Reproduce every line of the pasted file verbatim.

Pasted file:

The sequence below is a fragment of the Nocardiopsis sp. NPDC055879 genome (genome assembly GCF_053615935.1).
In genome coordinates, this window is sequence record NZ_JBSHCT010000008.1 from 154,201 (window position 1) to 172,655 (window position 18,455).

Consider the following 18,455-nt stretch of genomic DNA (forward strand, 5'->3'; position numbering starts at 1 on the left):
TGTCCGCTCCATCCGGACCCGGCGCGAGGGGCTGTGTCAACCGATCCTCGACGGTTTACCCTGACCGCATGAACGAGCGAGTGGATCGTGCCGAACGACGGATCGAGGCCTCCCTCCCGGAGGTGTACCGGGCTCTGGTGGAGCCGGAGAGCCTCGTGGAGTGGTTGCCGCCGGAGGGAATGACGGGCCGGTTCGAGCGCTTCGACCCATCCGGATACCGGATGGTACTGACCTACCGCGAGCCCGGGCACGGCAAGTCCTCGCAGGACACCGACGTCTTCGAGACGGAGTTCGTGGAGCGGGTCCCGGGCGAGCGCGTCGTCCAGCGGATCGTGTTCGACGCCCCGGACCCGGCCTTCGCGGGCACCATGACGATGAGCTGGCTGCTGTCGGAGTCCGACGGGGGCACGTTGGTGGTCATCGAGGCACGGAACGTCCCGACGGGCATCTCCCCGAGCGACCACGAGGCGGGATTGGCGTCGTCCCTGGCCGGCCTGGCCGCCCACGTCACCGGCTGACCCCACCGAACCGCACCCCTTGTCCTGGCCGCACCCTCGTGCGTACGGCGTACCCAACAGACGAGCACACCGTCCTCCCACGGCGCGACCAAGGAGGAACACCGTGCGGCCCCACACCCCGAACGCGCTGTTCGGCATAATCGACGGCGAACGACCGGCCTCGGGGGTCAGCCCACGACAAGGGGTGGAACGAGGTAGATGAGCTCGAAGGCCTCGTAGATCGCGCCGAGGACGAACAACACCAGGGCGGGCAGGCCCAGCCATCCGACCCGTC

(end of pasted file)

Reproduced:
The sequence below is a fragment of the Nocardiopsis sp. NPDC055879 genome (genome assembly GCF_053615935.1).
In genome coordinates, this window is sequence record NZ_JBSHCT010000008.1 from 154,201 (window position 1) to 172,655 (window position 18,455).

Consider the following 18,455-nt stretch of genomic DNA (forward strand, 5'->3'; position numbering starts at 1 on the left):
TGTCCGCTCCATCCGGACCCGGCGCGAGGGGCTGTGTCAACCGATCCTCGACGGTTTACCCTGACCGCATGAACGAGCGAGTGGATCGTGCCGAACGACGGATCGAGGCCTCCCTCCCGGAGGTGTACCGGGCTCTGGTGGAGCCGGAGAGCCTCGTGGAGTGGTTGCCGCCGGAGGGAATGACGGGCCGGTTCGAGCGCTTCGACCCATCCGGATACCGGATGGTACTGACCTACCGCGAGCCCGGGCACGGCAAGTCCTCGCAGGACACCGACGTCTTCGAGACGGAGTTCGTGGAGCGGGTCCCGGGCGAGCGCGTCGTCCAGCGGATCGTGTTCGACGCCCCGGACCCGGCCTTCGCGGGCACCATGACGATGAGCTGGCTGCTGTCGGAGTCCGACGGGGGCACGTTGGTGGTCATCGAGGCACGGAACGTCCCGACGGGCATCTCCCCGAGCGACCACGAGGCGGGATTGGCGTCGTCCCTGGCCGGCCTGGCCGCCCACGTCACCGGCTGACCCCACCGAACCGCACCCCTTGTCCTGGCCGCACCCTCGTGCGTACGGCGTACCCAACAGACGAGCACACCGTCCTCCCACGGCGCGACCAAGGAGGAACACCGTGCGGCCCCACACCCCGAACGCGCTGTTCGGCATAATCGACGGCGAACGACCGGCCTCGGGGGTCAGCCCACGACAAGGGGTGGAACGAGGTAGATGAGCTCGAAGGCCTCGTAGATCGCGCCGAGGACGAACAACACCAGGGCGGGCAGGCCCAGCCATCCGACCCGTC